RBI’s Loan Moratorium Extension May Bring More Pain For NBFCs
The Reserve Bank of India’s decision to extend a moratorium on loan repayments until Aug. 31 may end up bringing more pain for the country’s non-bank lenders.
The moratorium, first announced in March, allows term loan and working capital borrowers to defer their repayments. All lenders have been allowed to offer the moratorium to their borrowers as per a board-approved policy.
The first phase of the moratorium has seen about a third of private bank and NBFC loan books go under moratorium. While the relief helps banks immediately, for non-bank lenders, the moratorium has proved to be a double-edged sword. Banks have been selective in granting moratorium to NBFCs, complicating liquidity management for the latter.
NBFC vs Banks: The NBFC View
Executives at non-bank lenders that BloombergQuint spoke with say there is no single strategy across banks on how to deal with NBFC moratorium requests.
In a conversation with BloombergQuint earlier this week, Rashesh Shah, chairman of the Edelweiss Group, said that banks prefer to sanction fresh credit lines to NBFCs to help them meet their liquidity requirements rather than offer them a moratorium.
The way it is working is that first you repay banks from your reserves and the fresh funding will help replenish the reserves.Rashesh Shah, Chairman, Edelweiss Group
This view was mirrored by the head of an affordable housing finance company, who spoke on conditions of anonymity. According to him, large lenders like State Bank of India, HDFC Bank Ltd., ICICI Bank Ltd. and Axis Bank Ltd. chose to extend emergency credit lines to meet liquidity requirements of NBFCs rather than deferring repayments. These lines are available to well-rated NBFCs, where banks are comfortable lending.
A senior executive at a smaller retail lending-focused NBFC also said that banks are more comfortable extending fresh credit lines. He, however, said that the lack of liquidity is filtering through the system since larger NBFCs also lend to smaller NBFCs.
To be sure, not all NBFCs have even sought a moratorium. A senior executive at a gold loans firm said that it had avoided seeking repayment relief due to the implications on perceived asset quality.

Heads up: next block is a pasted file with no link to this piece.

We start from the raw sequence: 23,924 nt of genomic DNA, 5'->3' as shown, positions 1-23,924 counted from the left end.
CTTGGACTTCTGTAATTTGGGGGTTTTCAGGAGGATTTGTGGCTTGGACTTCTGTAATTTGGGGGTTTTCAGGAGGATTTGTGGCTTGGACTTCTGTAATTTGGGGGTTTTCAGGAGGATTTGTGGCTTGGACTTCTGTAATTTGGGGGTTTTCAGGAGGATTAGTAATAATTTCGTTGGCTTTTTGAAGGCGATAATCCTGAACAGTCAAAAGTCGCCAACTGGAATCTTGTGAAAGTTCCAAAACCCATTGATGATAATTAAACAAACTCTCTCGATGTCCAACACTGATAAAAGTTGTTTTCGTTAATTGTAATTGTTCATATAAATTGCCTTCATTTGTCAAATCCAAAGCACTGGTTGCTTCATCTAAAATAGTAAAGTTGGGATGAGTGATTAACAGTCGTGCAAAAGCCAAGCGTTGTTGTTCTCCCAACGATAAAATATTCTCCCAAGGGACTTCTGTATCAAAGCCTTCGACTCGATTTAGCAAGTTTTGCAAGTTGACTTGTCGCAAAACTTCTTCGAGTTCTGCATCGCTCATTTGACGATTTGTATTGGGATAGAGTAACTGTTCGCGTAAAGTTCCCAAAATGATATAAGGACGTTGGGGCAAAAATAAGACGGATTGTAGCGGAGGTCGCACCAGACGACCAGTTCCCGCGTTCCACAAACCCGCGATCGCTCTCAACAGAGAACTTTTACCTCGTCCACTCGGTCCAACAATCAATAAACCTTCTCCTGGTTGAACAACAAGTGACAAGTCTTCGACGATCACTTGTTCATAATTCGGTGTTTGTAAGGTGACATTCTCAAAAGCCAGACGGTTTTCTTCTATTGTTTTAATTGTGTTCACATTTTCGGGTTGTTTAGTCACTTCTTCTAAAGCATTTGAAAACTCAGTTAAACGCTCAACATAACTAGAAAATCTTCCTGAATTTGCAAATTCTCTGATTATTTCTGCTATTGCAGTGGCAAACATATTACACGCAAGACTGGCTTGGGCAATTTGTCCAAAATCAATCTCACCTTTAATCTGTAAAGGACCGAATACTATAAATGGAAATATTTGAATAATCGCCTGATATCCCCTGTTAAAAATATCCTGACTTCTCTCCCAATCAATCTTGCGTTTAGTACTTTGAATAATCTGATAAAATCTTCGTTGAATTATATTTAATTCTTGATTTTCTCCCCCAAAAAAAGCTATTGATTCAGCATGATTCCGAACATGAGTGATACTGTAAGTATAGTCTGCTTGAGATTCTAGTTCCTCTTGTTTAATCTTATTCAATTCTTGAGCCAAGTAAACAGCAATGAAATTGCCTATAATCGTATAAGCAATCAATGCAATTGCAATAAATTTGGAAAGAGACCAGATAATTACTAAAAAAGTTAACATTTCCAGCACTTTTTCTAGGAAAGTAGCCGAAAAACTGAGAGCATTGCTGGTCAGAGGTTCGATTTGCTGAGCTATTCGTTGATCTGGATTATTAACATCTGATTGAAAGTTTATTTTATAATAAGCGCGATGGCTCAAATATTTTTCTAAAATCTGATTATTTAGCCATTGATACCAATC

Over the past week, the government and the RBI have stepped in with special liquidity facilities for NBFCs. The Finance Industry Development Council, an industry body, however, sees them as inadequate.
In a recent letter by the council, it has sought that the government-approved special purpose vehicle should be allowed to purchase NBFC debt instruments with a tenure of up to three years, as compared with three months right now. FIDC has also sought that the partial credit guarantee be extended to loans and debt instruments up to three years.
Watch Rashesh Shah explain the NBFC conundrum:
NBFC vs Banks: The Bank View
Bankers seem to take a different view and believe NBFCs have adequate support.
State Bank of India Chairman Rajnish Kumar, speaking on Friday, said the lender would extend the moratorium to NBFCs on a case-to-case basis, after reviewing their respective financial positions.
We must keep in mind that many NBFCs are seeing an improvement in their collections. There are also measures announced by the government and the RBI to provide NBFCs with required liquidity. The policy measures should take care of NBFCs.Rajnish Kumar, Chairman, State Bank of India
Bankers who spoke with BloombergQuint said that large NBFCs, which account for nearly three-fourths of loans given out by non-bank lenders, are receiving the support they need from the banking sector.
The head of wholesale lending at a large private sector bank said that the banking industry has been providing emergency credit lines to the NBFC industry as a way to meet liquidity needs where necessary. Allowing NBFCs a moratorium on repayments would only lead to accumulation of dues, which could make the debt unsustainable, the private banker said.
The chief executive of another public sector bank added that most large NBFCs and HFCs have been able to meet their repayment obligations so far as they had completed their March-quarter collections before the RBI announced the moratorium. However, some of these companies may have to opt for deferment of repayments now if the moratorium on borrowers extended for another three months.
Watch Rajnish Kumar explain the bankers view:
What Analysts Say
The loan moratorium extension is a major negative for all NBFCs as this would further delay the overall collection and recovery procedure, and stretch the total liquidity cycle for all, said Emkay Global in a report.
“There is no clarity yet over moratorium extension for NBFCs from banks. Most of the large NBFCs stayed away from opting for moratorium; however, we think they also need to change stance over this. Hence, confusion multiplies now,” the brokerage house said.
Motilal Oswal in a note said that the moratorium is a mixed bag for NBFC and will lead to a period in which conservation of liquidity will be key.
“While moratorium granted on loans varies from 20% to 100% across NBFCs, the moratorium provided to NBFCs from banks is negligible. This is likely to result in a cash flow mismatch for NBFCs. As a result, NBFCs would focus on conserving liquidity to honor payments,” the brokerage house said.
Liquidity challenges for NBFCs, HFCs and microfinance companies may get accentuated if banks don’t the extend moratorium to them, said Krishnan Sitaraman, senior director at Crisil Ratings. “With extension in the moratorium to be offered to borrowers, their asset side cash flows would continue to be impacted. Further, it is not expected that they will get any moratorium on their capital market debt repayments.”
Sitaraman added that the recent guarantee schemes will alleviate the concerns somewhat but extension of a moratorium to NBFCs would be key.